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Chemical Food Preservatives and their Roles


Food preservation is defined as the process of treating and handling food to stop or slow down food spoilage, thus allow for longer food storage. It allows for the food to be eaten at later times, reducing costs in purchasing new food and allowing consumers to save money while eating at less of a risk. Benzoates, Nitrites, Sulfites. We see them so often in the ingredients of our favorite foods.




The primary reason for using preservatives is to make food safer by eliminating the influence of biological factors. Without the food being preserved, it could become spoiled or become toxic from the bacteria, yeasts, or molds present within it. Some of these bacteria can release toxins that can pose potentially fatal threats to human health.


In order to avoid the effects of the bacteria and mold within food, anti-microbial substances are used which inhibit, delay or prevent the growth of these organisms. Sulfur compounds such as the sulfites mentioned before are used to stop the growth of bacteria. These are most commonly present in wine, dried fruits, and some shellfish. Sorbic acid, which is a naturally occurring compound that's become the most commonly used food preservative in the world, is highly effective at inhibiting the growth of mold. It can be used for many different purposes, including the preservation of potato products, cheese and jam.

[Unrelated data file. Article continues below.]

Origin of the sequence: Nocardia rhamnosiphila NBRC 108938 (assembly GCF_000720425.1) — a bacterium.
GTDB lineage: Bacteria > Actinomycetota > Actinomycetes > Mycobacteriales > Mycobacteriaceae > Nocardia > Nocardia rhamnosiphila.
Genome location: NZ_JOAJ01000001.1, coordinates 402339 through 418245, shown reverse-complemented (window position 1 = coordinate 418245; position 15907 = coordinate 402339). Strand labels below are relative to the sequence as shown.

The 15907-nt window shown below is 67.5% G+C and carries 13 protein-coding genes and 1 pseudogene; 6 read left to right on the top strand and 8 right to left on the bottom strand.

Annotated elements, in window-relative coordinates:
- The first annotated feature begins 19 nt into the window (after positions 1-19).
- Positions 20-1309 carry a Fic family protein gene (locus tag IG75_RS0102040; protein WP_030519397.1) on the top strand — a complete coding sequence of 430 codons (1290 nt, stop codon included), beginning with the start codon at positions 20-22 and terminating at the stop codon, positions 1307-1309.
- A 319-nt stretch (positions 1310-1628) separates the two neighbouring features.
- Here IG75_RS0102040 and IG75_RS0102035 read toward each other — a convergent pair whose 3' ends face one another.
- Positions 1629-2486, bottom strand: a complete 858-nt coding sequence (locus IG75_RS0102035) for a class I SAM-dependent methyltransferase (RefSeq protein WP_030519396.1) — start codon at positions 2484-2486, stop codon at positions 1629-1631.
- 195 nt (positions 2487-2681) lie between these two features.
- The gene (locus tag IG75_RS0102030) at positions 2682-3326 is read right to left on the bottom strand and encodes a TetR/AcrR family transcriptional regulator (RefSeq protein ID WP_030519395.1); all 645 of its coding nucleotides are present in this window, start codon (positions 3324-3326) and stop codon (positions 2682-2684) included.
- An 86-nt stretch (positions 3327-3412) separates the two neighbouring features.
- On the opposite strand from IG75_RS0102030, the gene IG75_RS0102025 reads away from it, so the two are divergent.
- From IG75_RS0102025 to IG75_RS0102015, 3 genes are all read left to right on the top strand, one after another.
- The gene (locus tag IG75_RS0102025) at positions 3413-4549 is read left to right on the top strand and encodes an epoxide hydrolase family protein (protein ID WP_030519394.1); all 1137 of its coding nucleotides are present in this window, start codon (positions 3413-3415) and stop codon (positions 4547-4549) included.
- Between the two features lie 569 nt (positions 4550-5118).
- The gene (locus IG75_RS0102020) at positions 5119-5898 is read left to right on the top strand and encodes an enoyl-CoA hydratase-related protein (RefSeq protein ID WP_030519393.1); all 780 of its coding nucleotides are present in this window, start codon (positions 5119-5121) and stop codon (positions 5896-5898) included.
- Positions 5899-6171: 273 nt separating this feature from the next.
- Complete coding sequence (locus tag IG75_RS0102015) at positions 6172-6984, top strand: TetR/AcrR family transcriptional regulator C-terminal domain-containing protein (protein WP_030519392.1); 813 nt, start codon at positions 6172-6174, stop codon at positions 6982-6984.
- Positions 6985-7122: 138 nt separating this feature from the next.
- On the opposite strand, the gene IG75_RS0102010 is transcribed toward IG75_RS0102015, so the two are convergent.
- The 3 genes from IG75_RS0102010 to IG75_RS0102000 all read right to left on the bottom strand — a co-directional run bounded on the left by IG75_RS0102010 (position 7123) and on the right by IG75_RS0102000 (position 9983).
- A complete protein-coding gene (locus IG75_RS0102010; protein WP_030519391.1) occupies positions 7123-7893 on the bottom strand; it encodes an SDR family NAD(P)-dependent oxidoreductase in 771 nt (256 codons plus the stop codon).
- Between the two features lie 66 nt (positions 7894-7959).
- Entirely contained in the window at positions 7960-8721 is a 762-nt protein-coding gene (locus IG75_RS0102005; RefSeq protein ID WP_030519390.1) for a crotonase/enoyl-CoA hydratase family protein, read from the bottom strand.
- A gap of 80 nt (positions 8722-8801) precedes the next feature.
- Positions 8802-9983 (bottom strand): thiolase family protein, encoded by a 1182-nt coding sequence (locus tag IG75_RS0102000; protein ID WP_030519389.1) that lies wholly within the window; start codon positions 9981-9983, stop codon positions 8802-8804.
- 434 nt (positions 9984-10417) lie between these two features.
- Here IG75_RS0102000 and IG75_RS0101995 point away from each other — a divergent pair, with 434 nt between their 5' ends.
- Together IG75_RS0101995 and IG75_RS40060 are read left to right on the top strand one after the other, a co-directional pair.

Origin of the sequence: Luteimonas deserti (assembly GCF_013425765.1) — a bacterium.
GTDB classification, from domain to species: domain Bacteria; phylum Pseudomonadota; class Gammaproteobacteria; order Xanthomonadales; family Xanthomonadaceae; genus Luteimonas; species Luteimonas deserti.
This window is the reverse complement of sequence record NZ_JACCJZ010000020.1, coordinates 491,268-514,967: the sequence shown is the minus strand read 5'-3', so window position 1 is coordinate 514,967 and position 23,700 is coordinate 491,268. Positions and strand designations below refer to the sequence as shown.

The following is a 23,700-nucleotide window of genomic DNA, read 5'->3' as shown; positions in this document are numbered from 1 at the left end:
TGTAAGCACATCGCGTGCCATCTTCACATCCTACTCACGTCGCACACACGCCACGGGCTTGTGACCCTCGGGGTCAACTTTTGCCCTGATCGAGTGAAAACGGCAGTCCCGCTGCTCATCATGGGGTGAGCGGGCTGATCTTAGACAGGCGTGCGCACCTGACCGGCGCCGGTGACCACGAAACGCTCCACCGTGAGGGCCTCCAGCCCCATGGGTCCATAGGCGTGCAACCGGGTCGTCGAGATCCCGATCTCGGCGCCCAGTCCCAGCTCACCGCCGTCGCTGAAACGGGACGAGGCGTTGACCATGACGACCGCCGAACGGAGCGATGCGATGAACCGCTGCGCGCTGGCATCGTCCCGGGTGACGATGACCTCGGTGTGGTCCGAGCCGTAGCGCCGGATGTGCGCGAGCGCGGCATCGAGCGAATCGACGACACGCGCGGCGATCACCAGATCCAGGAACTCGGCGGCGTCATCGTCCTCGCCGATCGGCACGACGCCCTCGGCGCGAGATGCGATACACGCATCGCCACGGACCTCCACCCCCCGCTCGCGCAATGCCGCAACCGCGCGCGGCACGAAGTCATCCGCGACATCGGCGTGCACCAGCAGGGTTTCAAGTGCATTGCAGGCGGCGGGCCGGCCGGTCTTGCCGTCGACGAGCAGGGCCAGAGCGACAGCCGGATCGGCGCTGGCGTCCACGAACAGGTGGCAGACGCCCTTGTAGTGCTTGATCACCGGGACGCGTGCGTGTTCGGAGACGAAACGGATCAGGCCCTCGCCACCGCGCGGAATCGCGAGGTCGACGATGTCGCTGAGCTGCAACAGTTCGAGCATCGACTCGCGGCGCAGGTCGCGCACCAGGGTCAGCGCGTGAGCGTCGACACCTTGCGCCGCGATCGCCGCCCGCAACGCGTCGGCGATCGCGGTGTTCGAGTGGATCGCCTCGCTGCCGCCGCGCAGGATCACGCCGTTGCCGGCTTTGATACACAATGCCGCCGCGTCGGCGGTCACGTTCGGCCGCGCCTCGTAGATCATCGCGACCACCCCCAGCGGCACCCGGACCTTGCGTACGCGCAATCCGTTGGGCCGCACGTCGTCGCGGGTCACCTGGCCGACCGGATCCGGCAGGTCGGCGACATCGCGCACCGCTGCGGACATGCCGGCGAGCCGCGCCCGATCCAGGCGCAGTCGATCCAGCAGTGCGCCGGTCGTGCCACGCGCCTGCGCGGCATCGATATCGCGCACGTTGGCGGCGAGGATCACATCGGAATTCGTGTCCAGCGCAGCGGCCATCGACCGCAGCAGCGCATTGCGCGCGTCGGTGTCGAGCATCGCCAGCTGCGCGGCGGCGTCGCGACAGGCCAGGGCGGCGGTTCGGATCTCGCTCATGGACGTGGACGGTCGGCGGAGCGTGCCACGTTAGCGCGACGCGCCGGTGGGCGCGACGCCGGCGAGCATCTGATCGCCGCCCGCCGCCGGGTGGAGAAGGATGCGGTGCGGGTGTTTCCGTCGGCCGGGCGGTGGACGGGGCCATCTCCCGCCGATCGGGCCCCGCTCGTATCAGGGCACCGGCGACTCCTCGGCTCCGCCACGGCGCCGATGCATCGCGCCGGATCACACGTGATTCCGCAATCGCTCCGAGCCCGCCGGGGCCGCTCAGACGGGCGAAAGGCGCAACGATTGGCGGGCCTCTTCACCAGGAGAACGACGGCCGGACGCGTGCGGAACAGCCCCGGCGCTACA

The nitrate and nitrite compounds are used as additives in meat products such as ham by slowing or stopping the growth of bacteria as the meat is curing, specifically botulism.


Benzoic acid is commonly used within antibacterials and antifungals in foods such as pickled cucumbers, low sugar jams and jellies, dressings, condiments.

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